Benefits & Comparisons
How are ePayables Similar to Traditional P-Cards?
Like P-Cards, ePayables utilize the card networks and related card infrastructure (“card rails”). There are also some shared benefits between the two.
The end-user organization:
- gains process efficiencies (but more so for P-Cards)
- might be able to reduce AP staff
- pays its issuer/provider monthly, at a minimum, for all transactions
- is usually offered rebate incentives
- has access to robust reporting through the provider
- does not need to complete federal 1099 reporting
How are ePayables Different than Traditional P-Cards?
With ePayables, the end-user organization:
- does not issue cards to employees
- targets different purchases/suppliers
- utilizes an invoice-based process; with P-Cards, invoices should usually be omitted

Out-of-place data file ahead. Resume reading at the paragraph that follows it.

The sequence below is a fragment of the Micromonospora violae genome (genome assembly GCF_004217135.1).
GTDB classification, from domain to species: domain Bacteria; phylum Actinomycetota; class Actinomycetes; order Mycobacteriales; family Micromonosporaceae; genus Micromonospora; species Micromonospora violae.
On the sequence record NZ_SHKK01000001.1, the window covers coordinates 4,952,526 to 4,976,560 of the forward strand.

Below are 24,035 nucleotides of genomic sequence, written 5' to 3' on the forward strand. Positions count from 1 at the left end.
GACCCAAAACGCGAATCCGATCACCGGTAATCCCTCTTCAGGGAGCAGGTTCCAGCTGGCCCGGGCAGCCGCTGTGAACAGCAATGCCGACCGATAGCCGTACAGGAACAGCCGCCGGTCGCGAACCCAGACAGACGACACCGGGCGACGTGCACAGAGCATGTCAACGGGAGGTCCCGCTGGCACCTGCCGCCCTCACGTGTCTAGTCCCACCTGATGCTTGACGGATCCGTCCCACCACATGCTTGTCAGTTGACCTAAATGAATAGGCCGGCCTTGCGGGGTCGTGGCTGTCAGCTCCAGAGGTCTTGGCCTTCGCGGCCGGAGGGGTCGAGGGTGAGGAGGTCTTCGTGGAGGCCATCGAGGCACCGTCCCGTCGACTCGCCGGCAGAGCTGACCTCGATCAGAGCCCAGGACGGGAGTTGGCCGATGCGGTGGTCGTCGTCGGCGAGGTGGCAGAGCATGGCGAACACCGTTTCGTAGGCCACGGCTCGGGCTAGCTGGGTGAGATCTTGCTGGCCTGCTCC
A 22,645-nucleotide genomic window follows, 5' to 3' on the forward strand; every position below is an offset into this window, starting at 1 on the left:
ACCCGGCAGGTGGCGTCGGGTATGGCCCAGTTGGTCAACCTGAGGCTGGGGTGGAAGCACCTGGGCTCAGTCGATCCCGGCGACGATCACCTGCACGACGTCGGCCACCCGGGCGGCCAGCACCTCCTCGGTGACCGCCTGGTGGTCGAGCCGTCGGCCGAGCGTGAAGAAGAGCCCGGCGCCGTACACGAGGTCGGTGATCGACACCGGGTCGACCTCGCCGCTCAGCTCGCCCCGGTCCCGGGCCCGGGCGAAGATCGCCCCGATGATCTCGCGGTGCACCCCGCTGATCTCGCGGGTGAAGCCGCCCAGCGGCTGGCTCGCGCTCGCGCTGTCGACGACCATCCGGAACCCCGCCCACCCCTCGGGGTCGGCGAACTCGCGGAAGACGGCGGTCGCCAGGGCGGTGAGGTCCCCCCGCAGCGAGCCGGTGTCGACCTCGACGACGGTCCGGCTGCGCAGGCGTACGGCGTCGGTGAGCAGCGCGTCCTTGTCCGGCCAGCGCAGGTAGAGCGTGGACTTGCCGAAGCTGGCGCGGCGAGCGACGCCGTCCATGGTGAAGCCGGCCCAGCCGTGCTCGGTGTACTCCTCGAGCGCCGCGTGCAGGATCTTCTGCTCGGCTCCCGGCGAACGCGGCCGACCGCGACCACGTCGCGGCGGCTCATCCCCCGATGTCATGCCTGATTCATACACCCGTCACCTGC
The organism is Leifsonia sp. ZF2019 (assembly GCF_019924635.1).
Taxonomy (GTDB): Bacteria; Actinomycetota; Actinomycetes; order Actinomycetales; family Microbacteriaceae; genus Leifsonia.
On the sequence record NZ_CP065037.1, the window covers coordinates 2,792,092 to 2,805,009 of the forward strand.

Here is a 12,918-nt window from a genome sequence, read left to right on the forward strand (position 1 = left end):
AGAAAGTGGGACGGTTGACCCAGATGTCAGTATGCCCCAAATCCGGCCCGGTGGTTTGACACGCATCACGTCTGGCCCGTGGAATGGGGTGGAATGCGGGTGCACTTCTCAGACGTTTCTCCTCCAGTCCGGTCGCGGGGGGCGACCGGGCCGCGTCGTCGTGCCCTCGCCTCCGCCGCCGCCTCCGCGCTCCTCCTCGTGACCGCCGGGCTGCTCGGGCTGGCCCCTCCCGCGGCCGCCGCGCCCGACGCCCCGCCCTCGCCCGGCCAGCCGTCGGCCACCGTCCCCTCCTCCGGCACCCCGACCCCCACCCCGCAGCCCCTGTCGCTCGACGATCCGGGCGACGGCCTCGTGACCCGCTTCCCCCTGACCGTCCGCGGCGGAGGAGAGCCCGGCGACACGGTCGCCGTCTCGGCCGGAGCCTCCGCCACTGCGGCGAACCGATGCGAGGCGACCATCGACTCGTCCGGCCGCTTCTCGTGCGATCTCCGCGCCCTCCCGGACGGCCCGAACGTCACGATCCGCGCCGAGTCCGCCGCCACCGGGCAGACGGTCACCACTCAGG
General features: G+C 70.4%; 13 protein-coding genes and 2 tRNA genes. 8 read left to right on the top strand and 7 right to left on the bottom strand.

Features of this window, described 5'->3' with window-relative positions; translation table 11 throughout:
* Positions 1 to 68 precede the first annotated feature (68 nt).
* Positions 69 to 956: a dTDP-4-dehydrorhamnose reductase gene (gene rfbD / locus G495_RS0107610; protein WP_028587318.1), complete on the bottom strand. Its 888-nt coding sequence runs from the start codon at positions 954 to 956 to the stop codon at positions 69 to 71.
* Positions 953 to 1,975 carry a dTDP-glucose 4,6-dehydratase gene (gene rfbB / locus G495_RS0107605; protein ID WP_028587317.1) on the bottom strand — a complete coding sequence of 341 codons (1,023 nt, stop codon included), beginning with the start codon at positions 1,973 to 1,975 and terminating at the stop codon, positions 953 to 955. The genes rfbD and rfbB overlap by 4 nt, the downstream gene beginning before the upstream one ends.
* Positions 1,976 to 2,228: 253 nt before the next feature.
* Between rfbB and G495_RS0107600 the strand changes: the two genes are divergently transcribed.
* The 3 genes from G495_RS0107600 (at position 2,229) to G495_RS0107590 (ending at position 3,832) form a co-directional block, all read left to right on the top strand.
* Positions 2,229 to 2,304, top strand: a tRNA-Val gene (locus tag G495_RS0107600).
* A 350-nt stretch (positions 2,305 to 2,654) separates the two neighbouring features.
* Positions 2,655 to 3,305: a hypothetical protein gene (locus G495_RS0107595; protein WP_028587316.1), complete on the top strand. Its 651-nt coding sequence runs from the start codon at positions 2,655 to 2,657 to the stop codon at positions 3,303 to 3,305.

- has more steps in the purchase-to-pay (P2P) process
- gains more control, including the payment timing to suppliers and elimination of duplicate charges, due to how the solutions are designed
- provide an invoice
- must wait for the end-user to approve the invoice and initiate payment; with P-Cards, they can charge a card upon order fulfillment
- might not need to process a transaction; see how suppliers get paid
- experience fewer disputes and chargebacks since payments are based on approved invoices
How Do Virtual Cards Differ from Traditional P-Cards?
Virtual Cards are associated with ePayables pull payments. Suppliers must charge a designated card account number like they do for P-Card payments, but there are distinct differences.
Each month, a P-Card can accommodate multiple transactions from various suppliers, up to the card’s designated spend limit. A supplier can charge the P-Card at any time, as long as there is available limit.
With Virtual Cards, there is no monthly/cycle spend limit. By design, a Virtual Card is intended to accommodate one invoice, or a collective total representing a batch of invoices, from one supplier. A Virtual Card has no available limit (the supplier cannot charge the card account) until the end-user organization approves the invoice(s) and initiates payment for the total amount.